When you buy a new phone these days the chances are that it’s running the operating system called Android. This is the operating system produced by Google. As of 2019 its on about 75% of the phones out there (https://gs.statcounter.com/os-market-share/mobile/worldwide). It’s a hugely powerful OS but it’s also complex, with a bewildering amount of options that most users will never delve into. Unfortunately many users don’t realise that there are steps they can take to secure their phone and data until after a catastrophe occurs. If you’re thinking about security after a catastrophe then it’s too late. Read on to see what you should do the first day you have a new phone.
But first, there’s no point blindly changing settings without understanding why your doing it. Whats the worst that can happen? Well think it through. For many people a mobile phone is now a powerful mini computer. You can
- Access your mails on it. Friends, family, work probably send you emails that you wouldn’t want to be shared with the world.
- Access your banking on it. View your financial transactions and probably transfer money to third parties.
- Access your social media on it. If you use Facebook, Twitter, Instagram, etc. etc. on your phone then every post you’ve ever made is accessible, no matter how private you made those posts. Anybody who has your phone can send messages to these platforms as you.
- Store 1000s of photographs on it. Weddings, birthdays, births, kids pictures, holidays and many other important occasions. are all stored on your device.
- Access all of your SMS, WhatsApp, Telegram, Signal, Line, Viber messages and send as you to your colleagues and friends.
- Access your home address. If you use mapping services then they’re logging where you travel to and where you spend time. This is handy information if you’ve lost your keys as well as your phone.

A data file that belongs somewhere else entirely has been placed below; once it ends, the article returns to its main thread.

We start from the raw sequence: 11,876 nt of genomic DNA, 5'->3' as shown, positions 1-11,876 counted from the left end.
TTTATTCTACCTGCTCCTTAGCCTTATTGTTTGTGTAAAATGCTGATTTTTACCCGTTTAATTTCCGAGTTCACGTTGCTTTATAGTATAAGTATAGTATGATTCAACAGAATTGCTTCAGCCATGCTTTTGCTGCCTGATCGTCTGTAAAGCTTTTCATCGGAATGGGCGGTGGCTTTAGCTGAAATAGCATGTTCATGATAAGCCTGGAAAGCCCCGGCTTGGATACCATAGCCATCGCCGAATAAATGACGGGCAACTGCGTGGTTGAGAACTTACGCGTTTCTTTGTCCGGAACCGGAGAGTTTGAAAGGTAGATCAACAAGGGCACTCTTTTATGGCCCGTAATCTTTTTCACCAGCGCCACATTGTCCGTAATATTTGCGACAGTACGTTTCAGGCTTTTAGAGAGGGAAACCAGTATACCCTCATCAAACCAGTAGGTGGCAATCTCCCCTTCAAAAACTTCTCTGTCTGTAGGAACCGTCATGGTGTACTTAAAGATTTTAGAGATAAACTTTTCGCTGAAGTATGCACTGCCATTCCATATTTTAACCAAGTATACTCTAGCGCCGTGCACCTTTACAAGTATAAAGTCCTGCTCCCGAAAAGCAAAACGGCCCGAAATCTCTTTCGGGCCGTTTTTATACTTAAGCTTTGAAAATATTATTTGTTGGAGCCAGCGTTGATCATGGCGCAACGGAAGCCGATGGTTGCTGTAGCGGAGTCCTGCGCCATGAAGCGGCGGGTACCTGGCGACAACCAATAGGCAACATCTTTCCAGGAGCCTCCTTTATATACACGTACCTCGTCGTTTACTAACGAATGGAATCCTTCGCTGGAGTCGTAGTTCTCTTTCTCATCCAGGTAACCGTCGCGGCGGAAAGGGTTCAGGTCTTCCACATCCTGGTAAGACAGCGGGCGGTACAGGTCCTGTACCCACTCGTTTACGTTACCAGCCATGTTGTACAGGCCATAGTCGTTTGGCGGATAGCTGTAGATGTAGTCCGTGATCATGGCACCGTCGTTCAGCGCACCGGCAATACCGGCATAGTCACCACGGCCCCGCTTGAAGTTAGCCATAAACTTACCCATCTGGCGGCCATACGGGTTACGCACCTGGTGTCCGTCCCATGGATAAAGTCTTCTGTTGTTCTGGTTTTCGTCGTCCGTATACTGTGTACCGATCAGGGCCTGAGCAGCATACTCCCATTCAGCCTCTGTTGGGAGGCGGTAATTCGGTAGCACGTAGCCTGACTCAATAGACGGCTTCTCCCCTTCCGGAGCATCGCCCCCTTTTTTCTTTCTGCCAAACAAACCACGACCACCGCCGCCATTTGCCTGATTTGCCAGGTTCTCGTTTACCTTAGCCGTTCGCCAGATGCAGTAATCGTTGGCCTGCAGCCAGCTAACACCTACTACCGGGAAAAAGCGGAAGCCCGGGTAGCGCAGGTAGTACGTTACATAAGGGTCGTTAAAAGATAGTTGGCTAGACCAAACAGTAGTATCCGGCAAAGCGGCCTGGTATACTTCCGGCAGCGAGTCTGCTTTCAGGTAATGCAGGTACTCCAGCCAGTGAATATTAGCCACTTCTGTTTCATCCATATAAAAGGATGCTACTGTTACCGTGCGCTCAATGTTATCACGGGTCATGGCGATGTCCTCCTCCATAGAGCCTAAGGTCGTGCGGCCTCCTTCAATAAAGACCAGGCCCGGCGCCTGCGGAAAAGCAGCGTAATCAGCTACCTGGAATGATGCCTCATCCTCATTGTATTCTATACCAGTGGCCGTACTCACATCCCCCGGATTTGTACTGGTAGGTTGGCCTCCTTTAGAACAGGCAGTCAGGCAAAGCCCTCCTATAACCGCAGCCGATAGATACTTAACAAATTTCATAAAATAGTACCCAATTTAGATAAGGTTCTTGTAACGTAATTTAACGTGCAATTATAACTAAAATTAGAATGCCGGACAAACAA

- Access your surfing history. What sites do you go to, what are your interested?
- Access your media accounts. Have you got Netflix, Disney +, Sky, installed?
And the list goes on and on. These are only the items that are common to most people. There are an almost infinite array of other personal uses that people use their phone for and this list just gets bigger each day.
So what ….
…you might say, I don’t care or I don’t use most of the functions that you’ve outlined above or I don’t care who has access to my phone, I’ve nothing to hide.
- the people who want this information are smart. They’ve figured out how to manipulate people / systems in ways that we can’t start to imagine. People and companies are being manipulated every day with stolen information. Why make it easy for them?
- you don’t always know what your phone is doing. How many apps have you got on your phone? Do you know what data each of those apps has access to? Do you know how well they’ve been security tested. Some apps can store passwords, screenshots of accounts and other personal information in a folder on the device. Whoever has the device can access that information.
- even if you delete all sensitive data as you use your device that doesn’t mean it’s gone forever. A hacker, law enforcement official or particularly savvy IT professional can probably get way more information out of your device thatn you’re comfortable with.
So hopefully you can see the benefits of putting having some security on your device. In reality, these steps only take a few minutes to set up and then you never need to worry about them again.